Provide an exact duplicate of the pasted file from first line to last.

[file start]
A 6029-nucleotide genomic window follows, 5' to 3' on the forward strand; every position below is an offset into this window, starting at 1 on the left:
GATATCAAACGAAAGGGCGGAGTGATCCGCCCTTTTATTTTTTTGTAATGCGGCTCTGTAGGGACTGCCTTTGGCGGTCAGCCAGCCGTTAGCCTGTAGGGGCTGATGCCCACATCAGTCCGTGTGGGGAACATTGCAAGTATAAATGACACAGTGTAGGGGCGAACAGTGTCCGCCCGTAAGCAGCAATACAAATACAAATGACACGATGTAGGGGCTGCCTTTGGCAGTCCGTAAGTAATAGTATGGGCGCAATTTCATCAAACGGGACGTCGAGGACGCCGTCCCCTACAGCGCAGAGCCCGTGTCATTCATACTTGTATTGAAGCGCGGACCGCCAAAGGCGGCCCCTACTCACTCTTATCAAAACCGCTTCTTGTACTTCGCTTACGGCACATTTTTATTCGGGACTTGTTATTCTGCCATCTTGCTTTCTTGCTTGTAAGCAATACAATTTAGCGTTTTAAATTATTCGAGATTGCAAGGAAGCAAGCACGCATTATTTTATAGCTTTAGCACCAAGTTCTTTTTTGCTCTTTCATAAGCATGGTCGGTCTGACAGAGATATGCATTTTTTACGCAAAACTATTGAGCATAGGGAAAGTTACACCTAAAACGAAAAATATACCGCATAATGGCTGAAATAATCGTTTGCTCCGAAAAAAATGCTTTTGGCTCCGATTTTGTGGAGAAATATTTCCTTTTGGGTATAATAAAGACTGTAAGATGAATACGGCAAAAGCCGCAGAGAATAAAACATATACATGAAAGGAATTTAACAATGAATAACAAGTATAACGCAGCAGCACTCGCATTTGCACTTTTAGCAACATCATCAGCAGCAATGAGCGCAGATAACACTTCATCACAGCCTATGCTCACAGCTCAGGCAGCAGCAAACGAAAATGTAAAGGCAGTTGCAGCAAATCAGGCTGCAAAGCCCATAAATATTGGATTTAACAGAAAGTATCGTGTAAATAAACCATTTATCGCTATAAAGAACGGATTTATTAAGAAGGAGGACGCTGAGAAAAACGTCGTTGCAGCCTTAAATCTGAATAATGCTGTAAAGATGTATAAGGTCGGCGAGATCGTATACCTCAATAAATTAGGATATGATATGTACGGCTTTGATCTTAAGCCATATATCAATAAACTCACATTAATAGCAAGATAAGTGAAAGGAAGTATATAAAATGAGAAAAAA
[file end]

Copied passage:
A 6029-nucleotide genomic window follows, 5' to 3' on the forward strand; every position below is an offset into this window, starting at 1 on the left:
GATATCAAACGAAAGGGCGGAGTGATCCGCCCTTTTATTTTTTTGTAATGCGGCTCTGTAGGGACTGCCTTTGGCGGTCAGCCAGCCGTTAGCCTGTAGGGGCTGATGCCCACATCAGTCCGTGTGGGGAACATTGCAAGTATAAATGACACAGTGTAGGGGCGAACAGTGTCCGCCCGTAAGCAGCAATACAAATACAAATGACACGATGTAGGGGCTGCCTTTGGCAGTCCGTAAGTAATAGTATGGGCGCAATTTCATCAAACGGGACGTCGAGGACGCCGTCCCCTACAGCGCAGAGCCCGTGTCATTCATACTTGTATTGAAGCGCGGACCGCCAAAGGCGGCCCCTACTCACTCTTATCAAAACCGCTTCTTGTACTTCGCTTACGGCACATTTTTATTCGGGACTTGTTATTCTGCCATCTTGCTTTCTTGCTTGTAAGCAATACAATTTAGCGTTTTAAATTATTCGAGATTGCAAGGAAGCAAGCACGCATTATTTTATAGCTTTAGCACCAAGTTCTTTTTTGCTCTTTCATAAGCATGGTCGGTCTGACAGAGATATGCATTTTTTACGCAAAACTATTGAGCATAGGGAAAGTTACACCTAAAACGAAAAATATACCGCATAATGGCTGAAATAATCGTTTGCTCCGAAAAAAATGCTTTTGGCTCCGATTTTGTGGAGAAATATTTCCTTTTGGGTATAATAAAGACTGTAAGATGAATACGGCAAAAGCCGCAGAGAATAAAACATATACATGAAAGGAATTTAACAATGAATAACAAGTATAACGCAGCAGCACTCGCATTTGCACTTTTAGCAACATCATCAGCAGCAATGAGCGCAGATAACACTTCATCACAGCCTATGCTCACAGCTCAGGCAGCAGCAAACGAAAATGTAAAGGCAGTTGCAGCAAATCAGGCTGCAAAGCCCATAAATATTGGATTTAACAGAAAGTATCGTGTAAATAAACCATTTATCGCTATAAAGAACGGATTTATTAAGAAGGAGGACGCTGAGAAAAACGTCGTTGCAGCCTTAAATCTGAATAATGCTGTAAAGATGTATAAGGTCGGCGAGATCGTATACCTCAATAAATTAGGATATGATATGTACGGCTTTGATCTTAAGCCATATATCAATAAACTCACATTAATAGCAAGATAAGTGAAAGGAAGTATATAAAATGAGAAAAAA